The key here is repeated exposure, with symptoms developing over weeks and months of use. A red, netlike rash can develop after prolonged use on areas warmed by the seat heater, usually from the lower back to the back of the thighs and all points in between.
Researchers say most people who get TSS don’t realize it at first, and since it develops on parts of the body that are tough to spot in a mirror, it often goes undetected until it turns nasty.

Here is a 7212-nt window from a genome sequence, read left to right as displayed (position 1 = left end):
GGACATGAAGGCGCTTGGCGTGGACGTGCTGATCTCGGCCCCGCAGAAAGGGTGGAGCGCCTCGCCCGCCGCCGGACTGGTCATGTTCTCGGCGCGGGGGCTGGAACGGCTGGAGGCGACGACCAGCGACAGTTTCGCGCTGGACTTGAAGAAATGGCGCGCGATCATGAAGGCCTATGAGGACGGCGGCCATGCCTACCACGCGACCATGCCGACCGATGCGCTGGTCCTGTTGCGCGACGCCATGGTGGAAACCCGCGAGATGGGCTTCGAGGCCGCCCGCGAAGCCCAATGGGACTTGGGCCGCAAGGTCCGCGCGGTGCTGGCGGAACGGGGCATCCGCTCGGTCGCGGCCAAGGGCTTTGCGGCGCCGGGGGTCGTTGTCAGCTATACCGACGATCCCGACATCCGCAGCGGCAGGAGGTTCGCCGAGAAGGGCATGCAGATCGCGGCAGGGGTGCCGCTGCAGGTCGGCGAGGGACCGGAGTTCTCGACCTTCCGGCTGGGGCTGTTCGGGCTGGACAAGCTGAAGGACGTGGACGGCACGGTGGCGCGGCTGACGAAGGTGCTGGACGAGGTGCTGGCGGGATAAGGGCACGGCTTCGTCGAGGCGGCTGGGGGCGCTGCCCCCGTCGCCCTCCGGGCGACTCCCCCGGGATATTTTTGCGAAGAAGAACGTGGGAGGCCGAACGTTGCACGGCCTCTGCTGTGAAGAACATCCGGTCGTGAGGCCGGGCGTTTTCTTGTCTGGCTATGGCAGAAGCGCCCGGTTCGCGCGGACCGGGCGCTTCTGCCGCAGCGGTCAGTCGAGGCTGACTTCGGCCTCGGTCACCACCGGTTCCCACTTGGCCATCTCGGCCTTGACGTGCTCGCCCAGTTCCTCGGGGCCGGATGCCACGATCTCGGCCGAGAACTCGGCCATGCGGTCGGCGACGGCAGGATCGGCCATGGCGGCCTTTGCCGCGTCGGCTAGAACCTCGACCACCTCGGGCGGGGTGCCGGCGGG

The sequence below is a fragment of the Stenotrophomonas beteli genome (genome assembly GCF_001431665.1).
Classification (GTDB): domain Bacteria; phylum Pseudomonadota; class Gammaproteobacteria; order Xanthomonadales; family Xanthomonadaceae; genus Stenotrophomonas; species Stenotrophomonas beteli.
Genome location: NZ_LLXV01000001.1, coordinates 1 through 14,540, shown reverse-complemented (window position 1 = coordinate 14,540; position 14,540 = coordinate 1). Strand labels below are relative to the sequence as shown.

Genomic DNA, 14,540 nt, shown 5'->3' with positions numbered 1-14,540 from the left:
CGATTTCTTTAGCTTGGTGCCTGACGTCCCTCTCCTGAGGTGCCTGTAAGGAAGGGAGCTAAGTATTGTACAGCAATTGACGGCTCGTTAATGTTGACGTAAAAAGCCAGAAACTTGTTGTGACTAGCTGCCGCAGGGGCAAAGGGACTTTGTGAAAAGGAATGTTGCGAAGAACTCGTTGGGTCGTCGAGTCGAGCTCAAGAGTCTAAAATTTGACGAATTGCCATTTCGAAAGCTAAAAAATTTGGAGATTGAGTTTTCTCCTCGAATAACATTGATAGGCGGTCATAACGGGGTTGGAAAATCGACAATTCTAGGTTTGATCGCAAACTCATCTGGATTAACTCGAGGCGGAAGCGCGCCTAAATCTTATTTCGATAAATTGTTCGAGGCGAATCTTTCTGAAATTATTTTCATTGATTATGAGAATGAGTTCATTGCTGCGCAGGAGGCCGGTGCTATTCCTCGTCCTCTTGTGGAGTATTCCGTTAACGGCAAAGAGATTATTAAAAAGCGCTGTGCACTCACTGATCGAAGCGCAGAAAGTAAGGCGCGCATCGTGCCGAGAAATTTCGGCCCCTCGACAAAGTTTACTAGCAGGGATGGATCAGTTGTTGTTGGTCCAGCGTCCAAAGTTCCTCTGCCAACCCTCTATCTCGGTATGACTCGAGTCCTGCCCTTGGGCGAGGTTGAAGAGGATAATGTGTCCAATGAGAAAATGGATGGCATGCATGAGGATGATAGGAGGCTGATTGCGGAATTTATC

Initial studies linking heated seats to TSS appeared early this year, and followed similar warnings to habitual laptop users.
The alert was issued after several cases where people developed discoloration on their thighs after sitting for extended periods with their laptops propped up on their legs.